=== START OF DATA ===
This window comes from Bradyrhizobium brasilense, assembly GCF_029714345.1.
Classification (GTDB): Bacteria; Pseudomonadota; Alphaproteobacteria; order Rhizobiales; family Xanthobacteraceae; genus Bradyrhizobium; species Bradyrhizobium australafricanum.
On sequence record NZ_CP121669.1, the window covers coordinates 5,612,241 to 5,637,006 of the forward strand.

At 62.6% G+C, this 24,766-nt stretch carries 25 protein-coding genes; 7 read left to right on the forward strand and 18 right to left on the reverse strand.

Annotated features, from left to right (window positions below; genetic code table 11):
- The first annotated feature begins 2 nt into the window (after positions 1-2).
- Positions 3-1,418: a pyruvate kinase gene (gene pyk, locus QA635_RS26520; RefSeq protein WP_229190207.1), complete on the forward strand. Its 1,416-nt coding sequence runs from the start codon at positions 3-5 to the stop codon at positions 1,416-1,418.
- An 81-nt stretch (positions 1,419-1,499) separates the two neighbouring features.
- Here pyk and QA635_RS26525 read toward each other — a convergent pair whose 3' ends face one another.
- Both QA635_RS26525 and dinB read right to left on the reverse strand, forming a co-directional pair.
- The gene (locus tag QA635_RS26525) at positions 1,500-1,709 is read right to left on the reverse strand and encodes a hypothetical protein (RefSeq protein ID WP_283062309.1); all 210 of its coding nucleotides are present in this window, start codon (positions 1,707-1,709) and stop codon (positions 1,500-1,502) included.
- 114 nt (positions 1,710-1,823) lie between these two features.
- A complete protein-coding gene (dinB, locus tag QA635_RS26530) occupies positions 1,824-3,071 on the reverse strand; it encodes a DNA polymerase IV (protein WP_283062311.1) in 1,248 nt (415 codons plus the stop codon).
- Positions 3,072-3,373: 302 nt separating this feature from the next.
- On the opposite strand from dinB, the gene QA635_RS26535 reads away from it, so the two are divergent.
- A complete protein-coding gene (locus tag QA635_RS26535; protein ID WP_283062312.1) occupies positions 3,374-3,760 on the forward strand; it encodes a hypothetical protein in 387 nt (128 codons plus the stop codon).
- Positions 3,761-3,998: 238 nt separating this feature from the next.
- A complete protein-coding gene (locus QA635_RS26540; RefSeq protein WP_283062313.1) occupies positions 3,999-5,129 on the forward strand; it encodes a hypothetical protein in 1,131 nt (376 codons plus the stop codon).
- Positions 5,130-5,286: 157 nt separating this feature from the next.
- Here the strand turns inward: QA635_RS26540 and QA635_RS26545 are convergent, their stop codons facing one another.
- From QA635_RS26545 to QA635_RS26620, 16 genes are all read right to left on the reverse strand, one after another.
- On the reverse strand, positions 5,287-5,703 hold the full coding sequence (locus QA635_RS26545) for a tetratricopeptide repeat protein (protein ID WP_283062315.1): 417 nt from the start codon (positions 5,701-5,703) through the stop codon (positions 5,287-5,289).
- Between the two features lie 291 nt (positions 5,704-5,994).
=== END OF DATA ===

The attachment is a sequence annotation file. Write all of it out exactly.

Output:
This window comes from Bradyrhizobium brasilense, assembly GCF_029714345.1.
Classification (GTDB): Bacteria; Pseudomonadota; Alphaproteobacteria; order Rhizobiales; family Xanthobacteraceae; genus Bradyrhizobium; species Bradyrhizobium australafricanum.
On sequence record NZ_CP121669.1, the window covers coordinates 5,612,241 to 5,637,006 of the forward strand.

At 62.6% G+C, this 24,766-nt stretch carries 25 protein-coding genes; 7 read left to right on the forward strand and 18 right to left on the reverse strand.

Annotated features, from left to right (window positions below; genetic code table 11):
- The first annotated feature begins 2 nt into the window (after positions 1-2).
- Positions 3-1,418: a pyruvate kinase gene (gene pyk, locus QA635_RS26520; RefSeq protein WP_229190207.1), complete on the forward strand. Its 1,416-nt coding sequence runs from the start codon at positions 3-5 to the stop codon at positions 1,416-1,418.
- An 81-nt stretch (positions 1,419-1,499) separates the two neighbouring features.
- Here pyk and QA635_RS26525 read toward each other — a convergent pair whose 3' ends face one another.
- Both QA635_RS26525 and dinB read right to left on the reverse strand, forming a co-directional pair.
- The gene (locus tag QA635_RS26525) at positions 1,500-1,709 is read right to left on the reverse strand and encodes a hypothetical protein (RefSeq protein ID WP_283062309.1); all 210 of its coding nucleotides are present in this window, start codon (positions 1,707-1,709) and stop codon (positions 1,500-1,502) included.
- 114 nt (positions 1,710-1,823) lie between these two features.
- A complete protein-coding gene (dinB, locus tag QA635_RS26530) occupies positions 1,824-3,071 on the reverse strand; it encodes a DNA polymerase IV (protein WP_283062311.1) in 1,248 nt (415 codons plus the stop codon).
- Positions 3,072-3,373: 302 nt separating this feature from the next.
- On the opposite strand from dinB, the gene QA635_RS26535 reads away from it, so the two are divergent.
- A complete protein-coding gene (locus tag QA635_RS26535; protein ID WP_283062312.1) occupies positions 3,374-3,760 on the forward strand; it encodes a hypothetical protein in 387 nt (128 codons plus the stop codon).
- Positions 3,761-3,998: 238 nt separating this feature from the next.
- A complete protein-coding gene (locus QA635_RS26540; RefSeq protein WP_283062313.1) occupies positions 3,999-5,129 on the forward strand; it encodes a hypothetical protein in 1,131 nt (376 codons plus the stop codon).
- Positions 5,130-5,286: 157 nt separating this feature from the next.
- Here the strand turns inward: QA635_RS26540 and QA635_RS26545 are convergent, their stop codons facing one another.
- From QA635_RS26545 to QA635_RS26620, 16 genes are all read right to left on the reverse strand, one after another.
- On the reverse strand, positions 5,287-5,703 hold the full coding sequence (locus QA635_RS26545) for a tetratricopeptide repeat protein (protein ID WP_283062315.1): 417 nt from the start codon (positions 5,701-5,703) through the stop codon (positions 5,287-5,289).
- Between the two features lie 291 nt (positions 5,704-5,994).